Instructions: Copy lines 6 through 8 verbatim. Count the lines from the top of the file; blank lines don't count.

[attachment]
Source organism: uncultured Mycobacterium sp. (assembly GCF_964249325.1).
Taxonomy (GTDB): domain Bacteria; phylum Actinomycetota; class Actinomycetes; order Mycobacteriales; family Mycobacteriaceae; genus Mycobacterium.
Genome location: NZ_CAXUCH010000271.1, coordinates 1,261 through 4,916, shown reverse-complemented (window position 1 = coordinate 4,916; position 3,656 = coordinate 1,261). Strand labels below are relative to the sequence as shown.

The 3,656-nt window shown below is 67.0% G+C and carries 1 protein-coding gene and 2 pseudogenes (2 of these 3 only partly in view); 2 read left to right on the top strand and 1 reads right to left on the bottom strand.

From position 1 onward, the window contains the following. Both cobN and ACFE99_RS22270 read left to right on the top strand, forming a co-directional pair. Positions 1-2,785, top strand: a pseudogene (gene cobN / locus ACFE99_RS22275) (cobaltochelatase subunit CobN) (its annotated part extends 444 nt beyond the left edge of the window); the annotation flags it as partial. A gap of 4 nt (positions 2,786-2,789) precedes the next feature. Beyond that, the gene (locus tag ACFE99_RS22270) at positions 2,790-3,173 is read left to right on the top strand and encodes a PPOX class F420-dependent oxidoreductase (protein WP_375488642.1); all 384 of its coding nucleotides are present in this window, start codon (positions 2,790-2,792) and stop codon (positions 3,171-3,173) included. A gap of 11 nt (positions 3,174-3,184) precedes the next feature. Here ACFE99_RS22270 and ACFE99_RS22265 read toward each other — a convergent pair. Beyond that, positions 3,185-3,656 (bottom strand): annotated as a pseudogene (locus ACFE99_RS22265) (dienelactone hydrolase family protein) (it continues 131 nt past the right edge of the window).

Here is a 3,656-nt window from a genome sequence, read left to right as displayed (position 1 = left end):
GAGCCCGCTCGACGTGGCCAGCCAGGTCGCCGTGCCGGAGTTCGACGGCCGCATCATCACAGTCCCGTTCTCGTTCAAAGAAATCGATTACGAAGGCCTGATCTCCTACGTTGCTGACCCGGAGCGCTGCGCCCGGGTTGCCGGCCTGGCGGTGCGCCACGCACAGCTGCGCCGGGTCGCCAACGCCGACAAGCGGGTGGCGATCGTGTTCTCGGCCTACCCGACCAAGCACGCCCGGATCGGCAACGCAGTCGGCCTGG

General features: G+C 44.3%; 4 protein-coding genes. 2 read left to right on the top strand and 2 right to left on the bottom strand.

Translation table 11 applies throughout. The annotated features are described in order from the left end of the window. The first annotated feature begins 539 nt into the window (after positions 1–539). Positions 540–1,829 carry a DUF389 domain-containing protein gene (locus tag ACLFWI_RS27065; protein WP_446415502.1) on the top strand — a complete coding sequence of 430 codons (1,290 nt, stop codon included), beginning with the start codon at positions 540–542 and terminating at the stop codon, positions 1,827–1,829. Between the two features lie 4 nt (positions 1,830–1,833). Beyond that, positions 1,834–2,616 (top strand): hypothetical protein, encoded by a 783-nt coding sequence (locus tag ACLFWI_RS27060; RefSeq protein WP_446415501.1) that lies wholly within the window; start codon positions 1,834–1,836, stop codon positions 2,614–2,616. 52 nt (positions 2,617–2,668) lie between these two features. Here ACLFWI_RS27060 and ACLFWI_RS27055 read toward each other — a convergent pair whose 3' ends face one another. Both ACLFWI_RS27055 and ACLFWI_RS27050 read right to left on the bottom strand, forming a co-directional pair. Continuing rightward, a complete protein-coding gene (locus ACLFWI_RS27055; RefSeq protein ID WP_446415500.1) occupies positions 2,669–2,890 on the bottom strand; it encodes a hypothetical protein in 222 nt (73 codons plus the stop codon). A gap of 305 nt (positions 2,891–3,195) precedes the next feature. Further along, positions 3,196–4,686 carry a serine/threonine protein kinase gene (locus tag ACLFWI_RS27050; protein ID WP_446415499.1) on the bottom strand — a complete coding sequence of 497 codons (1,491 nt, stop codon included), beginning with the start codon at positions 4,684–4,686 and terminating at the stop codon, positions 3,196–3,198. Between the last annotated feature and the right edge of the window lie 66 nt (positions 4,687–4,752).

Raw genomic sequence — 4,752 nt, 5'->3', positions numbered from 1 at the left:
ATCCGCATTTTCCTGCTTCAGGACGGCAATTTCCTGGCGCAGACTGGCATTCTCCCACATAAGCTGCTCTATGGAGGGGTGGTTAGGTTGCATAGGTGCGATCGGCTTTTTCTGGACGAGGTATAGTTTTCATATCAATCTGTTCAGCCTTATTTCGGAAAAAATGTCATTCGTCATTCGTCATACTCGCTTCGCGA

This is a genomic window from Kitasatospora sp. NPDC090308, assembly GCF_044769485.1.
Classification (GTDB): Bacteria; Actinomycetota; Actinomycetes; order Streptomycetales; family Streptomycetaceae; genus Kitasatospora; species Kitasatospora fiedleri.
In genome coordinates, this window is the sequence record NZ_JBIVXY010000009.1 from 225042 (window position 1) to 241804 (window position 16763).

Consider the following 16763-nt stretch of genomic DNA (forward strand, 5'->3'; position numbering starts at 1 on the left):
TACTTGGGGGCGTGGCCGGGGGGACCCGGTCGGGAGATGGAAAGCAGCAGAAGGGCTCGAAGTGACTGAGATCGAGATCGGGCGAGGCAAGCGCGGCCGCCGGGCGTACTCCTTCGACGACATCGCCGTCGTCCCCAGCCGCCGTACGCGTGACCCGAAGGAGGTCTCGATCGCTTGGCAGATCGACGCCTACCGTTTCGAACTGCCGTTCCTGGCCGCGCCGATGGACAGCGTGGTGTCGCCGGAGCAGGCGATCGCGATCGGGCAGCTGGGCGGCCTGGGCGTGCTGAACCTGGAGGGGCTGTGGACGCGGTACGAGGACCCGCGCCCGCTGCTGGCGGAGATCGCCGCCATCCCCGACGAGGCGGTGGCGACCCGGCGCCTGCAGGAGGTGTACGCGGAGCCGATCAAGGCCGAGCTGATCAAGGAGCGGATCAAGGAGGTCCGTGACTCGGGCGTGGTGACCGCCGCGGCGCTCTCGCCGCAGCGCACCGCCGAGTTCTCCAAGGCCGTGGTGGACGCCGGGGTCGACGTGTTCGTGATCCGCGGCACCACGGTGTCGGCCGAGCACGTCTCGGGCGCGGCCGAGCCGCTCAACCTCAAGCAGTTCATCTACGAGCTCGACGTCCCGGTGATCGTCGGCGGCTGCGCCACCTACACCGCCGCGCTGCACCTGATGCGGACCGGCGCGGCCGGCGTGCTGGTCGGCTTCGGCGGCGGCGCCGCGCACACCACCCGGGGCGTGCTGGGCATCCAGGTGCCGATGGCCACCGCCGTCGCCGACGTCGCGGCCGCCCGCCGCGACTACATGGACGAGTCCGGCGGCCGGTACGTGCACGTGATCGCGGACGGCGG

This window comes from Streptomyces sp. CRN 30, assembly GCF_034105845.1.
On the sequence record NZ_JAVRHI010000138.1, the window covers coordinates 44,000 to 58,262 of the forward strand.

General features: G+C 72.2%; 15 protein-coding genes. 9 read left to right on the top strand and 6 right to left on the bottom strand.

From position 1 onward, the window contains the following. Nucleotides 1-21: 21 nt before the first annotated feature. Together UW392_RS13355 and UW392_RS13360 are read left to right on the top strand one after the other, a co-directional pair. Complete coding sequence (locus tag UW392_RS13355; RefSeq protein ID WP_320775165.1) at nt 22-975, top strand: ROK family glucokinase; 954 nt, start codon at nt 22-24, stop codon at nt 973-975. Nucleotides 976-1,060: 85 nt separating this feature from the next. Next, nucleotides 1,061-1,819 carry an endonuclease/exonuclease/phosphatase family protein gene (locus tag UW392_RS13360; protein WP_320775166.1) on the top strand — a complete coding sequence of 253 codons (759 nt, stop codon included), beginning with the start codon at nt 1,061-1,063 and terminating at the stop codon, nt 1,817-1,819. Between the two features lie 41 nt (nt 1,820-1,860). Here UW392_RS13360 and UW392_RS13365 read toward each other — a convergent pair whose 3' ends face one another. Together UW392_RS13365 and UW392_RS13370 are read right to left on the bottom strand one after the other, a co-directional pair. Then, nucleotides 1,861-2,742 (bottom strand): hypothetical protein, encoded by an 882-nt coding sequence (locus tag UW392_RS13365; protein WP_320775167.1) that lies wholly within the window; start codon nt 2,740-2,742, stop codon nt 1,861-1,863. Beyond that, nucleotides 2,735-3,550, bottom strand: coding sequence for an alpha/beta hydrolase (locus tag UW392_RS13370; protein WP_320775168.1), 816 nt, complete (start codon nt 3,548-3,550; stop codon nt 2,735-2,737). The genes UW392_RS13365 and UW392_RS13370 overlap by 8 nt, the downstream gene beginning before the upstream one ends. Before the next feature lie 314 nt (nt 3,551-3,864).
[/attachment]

Here is a 3,656-nt window from a genome sequence, read left to right as displayed (position 1 = left end):
GAGCCCGCTCGACGTGGCCAGCCAGGTCGCCGTGCCGGAGTTCGACGGCCGCATCATCACAGTCCCGTTCTCGTTCAAAGAAATCGATTACGAAGGCCTGATCTCCTACGTTGCTGACCCGGAGCGCTGCGCCCGGGTTGCCGGCCTGGCGGTGCGCCACGCACAGCTGCGCCGGGTCGCCAACGCCGACAAGCGGGTGGCGATCGTGTTCTCGGCCTACCCGACCAAGCACGCCCGGATCGGCAACGCAGTCGGCCTGG

General features: G+C 44.3%; 4 protein-coding genes. 2 read left to right on the top strand and 2 right to left on the bottom strand.